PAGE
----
Speaking to religious conservatives, Trump talks Christian persecution while advocating for religious indoctrination in public school classrooms.
Last week, while former FBI Director James Comey was delivering damning testimony about Trump’s immoral and perhaps illegal shenanigans, President Trump was basking in the glow of American evangelicals.
Indeed, it was a glorious circle jerk.
Right Wing Watch reports:
While millions of Americans spent Thursday glued to television coverage of former FBI director James Comey’s testimony, Donald Trump took time to bask in the adulation of Religious Right activists who gathered in D.C. for Road to Majority, the annual conference hosted by Ralph Reed’s Faith and Freedom Coalition.
Trump told the gathering of conservative Christians exactly what they wanted to hear. Trump declared American Christians are being persecuted, and that “faith and religion” belong in the public school classroom.
Promoting the false narrative that Christians are being persecuted in the U.S., Trump said:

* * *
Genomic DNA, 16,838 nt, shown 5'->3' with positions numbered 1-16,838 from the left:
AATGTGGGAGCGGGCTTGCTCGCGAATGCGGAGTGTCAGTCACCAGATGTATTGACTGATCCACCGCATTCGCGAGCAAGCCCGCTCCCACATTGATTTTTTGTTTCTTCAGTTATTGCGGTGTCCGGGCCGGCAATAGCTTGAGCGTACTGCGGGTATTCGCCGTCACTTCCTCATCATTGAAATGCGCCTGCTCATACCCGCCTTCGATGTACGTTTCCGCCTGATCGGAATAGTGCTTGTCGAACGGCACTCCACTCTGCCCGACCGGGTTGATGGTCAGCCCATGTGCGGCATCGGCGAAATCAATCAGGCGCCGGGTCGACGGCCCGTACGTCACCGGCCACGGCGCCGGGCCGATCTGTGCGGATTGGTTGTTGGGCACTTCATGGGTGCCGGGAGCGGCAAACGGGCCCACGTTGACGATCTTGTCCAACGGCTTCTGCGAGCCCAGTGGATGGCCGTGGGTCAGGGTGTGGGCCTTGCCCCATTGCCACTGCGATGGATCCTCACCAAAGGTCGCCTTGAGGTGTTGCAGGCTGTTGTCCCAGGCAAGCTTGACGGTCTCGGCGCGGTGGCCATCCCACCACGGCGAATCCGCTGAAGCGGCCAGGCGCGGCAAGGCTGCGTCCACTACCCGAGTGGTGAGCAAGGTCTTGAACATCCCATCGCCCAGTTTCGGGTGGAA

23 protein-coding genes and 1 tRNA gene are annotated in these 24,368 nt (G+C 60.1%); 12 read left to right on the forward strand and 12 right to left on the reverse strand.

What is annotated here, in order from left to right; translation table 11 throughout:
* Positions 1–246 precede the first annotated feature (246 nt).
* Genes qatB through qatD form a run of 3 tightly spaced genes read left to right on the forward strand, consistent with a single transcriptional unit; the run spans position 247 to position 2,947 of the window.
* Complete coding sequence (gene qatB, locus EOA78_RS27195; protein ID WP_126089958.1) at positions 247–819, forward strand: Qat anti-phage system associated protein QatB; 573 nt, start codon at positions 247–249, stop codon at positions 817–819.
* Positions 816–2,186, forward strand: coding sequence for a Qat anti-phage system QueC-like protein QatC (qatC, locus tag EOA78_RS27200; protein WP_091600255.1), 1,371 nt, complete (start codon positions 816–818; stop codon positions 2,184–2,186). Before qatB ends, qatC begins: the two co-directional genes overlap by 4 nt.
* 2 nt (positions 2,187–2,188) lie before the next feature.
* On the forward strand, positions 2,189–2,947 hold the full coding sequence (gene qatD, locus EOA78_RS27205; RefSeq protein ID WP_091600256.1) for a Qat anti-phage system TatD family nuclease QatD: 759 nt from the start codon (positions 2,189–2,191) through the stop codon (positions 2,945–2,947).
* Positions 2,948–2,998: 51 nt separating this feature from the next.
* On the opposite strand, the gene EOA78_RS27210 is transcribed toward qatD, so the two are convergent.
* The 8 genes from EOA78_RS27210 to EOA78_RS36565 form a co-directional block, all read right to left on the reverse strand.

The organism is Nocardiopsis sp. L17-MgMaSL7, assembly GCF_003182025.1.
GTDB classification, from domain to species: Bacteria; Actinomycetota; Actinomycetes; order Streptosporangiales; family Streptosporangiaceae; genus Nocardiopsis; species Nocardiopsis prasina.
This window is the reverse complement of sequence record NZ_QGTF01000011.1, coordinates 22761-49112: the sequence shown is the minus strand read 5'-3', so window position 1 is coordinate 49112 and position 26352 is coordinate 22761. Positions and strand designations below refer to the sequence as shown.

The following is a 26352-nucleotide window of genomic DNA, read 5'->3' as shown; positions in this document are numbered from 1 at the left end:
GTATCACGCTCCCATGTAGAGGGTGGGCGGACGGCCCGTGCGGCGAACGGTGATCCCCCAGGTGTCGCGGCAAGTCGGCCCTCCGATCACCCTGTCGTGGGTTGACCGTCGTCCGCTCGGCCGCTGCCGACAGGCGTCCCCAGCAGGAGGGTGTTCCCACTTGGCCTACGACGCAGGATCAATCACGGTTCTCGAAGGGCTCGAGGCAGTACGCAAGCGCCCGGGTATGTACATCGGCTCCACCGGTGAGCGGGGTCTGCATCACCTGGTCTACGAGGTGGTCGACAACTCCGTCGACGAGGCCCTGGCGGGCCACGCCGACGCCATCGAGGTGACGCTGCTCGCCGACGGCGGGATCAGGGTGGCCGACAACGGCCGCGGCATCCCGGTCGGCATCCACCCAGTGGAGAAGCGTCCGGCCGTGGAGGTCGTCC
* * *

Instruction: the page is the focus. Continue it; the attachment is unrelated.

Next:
It is time to put a stop to the attacks on religion. As long as I’m president, no one is going to stop you from practicing your faith or preaching what is in your heart.
Trump also gave his tacit endorsement to “returning official prayer and religious instruction into the nation’s schools,” explaining to the gathering of conservative Christians that “faith and religion” belong in the classroom:
So we want our pastors speaking out. We want their voices in our public discourse. And we want our children to know the blessings of God. (Applause.) Schools should not be a place that drive out faith and religion, but that should welcome faith and religion with wide, open, beautiful arms. (Applause.) Faith inspires us to be better, to be stronger, to be more caring and giving, and more determined to act in selfless and courageous defense of what is good and what is right. It is time to put a stop to the attacks on religion. (Applause.) Thank you.
Bottom line: Trump is wrong. Trump talks Christian persecution, but Christians are not being persecuted in the U.S.
More important, the classroom is no place for religious indoctrination. Teaching children about the supposed “blessings of God” by bringing “faith and religion” into the public school classroom is not only unconstitutional, it is also an insult to the secular values upon which this nation was founded.
However, one thing is certain: Trump and the religious right are engaged in an unholy romance, and if left unchecked, the product of their obscene yet metaphorical fornication may very well be a Christian theocracy.